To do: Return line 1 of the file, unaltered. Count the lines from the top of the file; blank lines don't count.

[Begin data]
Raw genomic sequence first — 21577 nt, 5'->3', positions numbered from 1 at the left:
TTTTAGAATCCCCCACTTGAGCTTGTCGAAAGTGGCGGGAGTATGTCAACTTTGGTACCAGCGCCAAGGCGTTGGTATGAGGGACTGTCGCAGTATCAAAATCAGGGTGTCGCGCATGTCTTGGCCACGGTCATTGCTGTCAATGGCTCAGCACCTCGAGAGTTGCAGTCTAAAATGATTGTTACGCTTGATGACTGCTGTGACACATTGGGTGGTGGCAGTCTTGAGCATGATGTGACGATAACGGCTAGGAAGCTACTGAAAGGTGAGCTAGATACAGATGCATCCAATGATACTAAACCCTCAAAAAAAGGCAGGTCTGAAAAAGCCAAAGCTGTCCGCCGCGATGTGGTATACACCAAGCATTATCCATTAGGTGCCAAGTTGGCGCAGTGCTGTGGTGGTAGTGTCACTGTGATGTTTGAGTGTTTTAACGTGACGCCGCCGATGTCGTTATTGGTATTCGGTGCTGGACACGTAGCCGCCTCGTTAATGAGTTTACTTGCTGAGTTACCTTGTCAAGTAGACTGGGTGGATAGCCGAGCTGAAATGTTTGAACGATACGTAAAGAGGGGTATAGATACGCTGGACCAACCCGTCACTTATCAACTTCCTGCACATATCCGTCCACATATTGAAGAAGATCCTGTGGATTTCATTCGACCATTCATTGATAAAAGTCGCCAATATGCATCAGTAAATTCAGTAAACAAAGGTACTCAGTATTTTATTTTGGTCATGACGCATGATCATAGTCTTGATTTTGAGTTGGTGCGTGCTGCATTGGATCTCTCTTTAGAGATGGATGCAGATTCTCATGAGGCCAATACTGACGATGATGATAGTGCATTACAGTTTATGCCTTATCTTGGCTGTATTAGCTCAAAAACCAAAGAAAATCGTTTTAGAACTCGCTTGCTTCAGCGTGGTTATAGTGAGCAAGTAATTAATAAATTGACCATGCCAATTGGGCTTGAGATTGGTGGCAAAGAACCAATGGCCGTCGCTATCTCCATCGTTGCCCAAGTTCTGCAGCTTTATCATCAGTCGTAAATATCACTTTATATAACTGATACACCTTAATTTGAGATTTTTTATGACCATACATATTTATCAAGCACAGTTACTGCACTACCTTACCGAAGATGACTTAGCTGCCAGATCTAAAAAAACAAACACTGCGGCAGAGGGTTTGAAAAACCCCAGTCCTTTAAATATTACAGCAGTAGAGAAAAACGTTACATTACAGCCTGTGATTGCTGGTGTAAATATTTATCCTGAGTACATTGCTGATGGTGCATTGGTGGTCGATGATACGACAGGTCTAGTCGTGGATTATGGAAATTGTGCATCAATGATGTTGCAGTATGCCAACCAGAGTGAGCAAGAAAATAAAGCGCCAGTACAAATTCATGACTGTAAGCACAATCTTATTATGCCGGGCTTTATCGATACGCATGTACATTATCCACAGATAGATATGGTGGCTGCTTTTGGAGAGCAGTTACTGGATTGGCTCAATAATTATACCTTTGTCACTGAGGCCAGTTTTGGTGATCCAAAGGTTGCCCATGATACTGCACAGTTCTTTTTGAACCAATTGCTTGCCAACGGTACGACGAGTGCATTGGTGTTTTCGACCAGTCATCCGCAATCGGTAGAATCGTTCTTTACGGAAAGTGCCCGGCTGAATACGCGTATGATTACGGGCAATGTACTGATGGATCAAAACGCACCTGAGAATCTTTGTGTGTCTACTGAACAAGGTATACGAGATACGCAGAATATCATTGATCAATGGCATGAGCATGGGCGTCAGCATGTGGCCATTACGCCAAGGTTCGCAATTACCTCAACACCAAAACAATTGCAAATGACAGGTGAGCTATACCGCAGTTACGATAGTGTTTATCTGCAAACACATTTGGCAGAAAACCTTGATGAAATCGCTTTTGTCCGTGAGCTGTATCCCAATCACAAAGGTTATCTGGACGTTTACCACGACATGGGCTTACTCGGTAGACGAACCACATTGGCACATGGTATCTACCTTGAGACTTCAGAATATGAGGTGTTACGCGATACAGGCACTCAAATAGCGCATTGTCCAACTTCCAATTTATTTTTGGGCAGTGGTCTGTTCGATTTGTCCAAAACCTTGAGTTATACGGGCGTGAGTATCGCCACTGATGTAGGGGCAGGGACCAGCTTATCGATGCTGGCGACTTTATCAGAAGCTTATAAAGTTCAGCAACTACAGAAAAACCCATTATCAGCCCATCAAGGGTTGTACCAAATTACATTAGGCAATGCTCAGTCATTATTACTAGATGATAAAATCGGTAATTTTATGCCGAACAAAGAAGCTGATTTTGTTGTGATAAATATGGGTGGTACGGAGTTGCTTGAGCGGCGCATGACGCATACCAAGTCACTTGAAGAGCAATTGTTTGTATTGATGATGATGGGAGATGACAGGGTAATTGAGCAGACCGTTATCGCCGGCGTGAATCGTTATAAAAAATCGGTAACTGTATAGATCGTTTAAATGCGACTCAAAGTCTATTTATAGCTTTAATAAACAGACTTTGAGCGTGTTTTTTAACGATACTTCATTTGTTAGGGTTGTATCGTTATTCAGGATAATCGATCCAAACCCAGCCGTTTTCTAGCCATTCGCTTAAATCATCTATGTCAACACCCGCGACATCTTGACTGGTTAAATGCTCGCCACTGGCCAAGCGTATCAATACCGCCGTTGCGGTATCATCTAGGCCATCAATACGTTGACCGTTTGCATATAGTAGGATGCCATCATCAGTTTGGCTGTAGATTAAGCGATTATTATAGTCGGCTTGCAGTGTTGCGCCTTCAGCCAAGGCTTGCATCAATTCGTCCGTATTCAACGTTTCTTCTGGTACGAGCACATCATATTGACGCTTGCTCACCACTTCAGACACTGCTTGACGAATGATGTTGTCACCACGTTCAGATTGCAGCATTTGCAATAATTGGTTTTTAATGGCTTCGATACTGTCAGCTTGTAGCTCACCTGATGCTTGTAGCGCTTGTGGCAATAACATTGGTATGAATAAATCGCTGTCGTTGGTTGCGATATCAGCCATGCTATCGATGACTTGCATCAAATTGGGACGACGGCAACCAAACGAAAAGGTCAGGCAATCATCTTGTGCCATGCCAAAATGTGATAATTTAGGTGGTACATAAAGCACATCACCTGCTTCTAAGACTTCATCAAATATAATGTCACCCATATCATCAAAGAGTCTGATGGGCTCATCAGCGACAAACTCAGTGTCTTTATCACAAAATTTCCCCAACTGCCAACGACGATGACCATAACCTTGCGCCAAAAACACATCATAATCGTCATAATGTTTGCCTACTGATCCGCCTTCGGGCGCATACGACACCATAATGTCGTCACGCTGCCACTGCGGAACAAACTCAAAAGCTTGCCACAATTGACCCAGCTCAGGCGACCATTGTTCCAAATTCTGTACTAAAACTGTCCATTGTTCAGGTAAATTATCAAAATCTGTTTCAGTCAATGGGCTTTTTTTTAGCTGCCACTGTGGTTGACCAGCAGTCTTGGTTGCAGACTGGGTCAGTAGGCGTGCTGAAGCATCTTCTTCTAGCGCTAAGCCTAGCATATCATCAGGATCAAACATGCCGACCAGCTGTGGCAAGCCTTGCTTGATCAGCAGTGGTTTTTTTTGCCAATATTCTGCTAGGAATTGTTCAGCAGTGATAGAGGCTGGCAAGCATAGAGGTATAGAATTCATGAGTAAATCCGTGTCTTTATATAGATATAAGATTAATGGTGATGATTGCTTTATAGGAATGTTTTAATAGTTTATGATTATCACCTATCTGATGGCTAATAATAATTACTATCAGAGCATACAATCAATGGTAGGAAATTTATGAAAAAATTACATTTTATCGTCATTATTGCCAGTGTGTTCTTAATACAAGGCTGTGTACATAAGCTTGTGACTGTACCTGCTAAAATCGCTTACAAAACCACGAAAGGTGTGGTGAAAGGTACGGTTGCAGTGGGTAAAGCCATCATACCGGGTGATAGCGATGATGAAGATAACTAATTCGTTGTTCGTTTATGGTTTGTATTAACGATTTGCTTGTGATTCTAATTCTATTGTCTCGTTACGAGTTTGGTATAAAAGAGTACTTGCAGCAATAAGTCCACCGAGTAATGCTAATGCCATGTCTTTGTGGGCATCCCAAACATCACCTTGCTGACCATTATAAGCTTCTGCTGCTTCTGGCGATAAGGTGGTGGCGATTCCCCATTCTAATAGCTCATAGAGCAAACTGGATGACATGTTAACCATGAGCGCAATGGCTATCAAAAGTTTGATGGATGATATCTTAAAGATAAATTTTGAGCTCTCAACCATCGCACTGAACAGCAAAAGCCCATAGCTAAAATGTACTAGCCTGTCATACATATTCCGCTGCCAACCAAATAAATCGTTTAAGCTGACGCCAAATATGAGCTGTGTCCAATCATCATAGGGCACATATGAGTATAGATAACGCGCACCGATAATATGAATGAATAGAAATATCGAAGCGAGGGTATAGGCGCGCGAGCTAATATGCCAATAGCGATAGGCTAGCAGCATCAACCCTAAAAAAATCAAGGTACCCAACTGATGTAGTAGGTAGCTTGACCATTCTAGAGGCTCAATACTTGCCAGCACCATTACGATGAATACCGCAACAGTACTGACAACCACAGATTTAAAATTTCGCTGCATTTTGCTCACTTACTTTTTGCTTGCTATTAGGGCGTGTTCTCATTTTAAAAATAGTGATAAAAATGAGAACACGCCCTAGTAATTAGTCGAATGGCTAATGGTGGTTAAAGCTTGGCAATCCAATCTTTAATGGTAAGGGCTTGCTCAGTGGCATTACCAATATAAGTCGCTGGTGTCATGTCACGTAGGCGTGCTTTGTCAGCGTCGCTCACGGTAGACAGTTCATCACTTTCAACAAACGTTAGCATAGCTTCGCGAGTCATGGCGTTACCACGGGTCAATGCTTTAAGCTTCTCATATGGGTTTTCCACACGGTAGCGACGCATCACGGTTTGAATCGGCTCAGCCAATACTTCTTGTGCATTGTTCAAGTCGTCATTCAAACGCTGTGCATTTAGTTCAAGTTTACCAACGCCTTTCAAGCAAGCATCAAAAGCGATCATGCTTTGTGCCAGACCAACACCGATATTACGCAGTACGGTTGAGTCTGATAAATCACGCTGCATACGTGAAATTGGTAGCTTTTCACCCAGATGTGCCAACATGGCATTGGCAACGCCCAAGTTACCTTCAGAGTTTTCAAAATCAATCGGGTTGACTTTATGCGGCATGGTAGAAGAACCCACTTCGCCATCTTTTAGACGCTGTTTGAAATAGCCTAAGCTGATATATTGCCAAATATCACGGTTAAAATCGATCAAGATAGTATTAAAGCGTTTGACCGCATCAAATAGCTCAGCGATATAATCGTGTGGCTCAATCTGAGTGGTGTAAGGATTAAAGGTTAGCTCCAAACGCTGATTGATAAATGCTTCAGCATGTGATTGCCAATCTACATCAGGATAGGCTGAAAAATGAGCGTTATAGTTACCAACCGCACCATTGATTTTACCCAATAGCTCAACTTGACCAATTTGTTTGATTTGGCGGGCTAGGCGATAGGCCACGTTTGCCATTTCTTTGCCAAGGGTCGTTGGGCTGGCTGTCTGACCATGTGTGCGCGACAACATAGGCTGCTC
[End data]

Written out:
Raw genomic sequence first — 21577 nt, 5'->3', positions numbered from 1 at the left: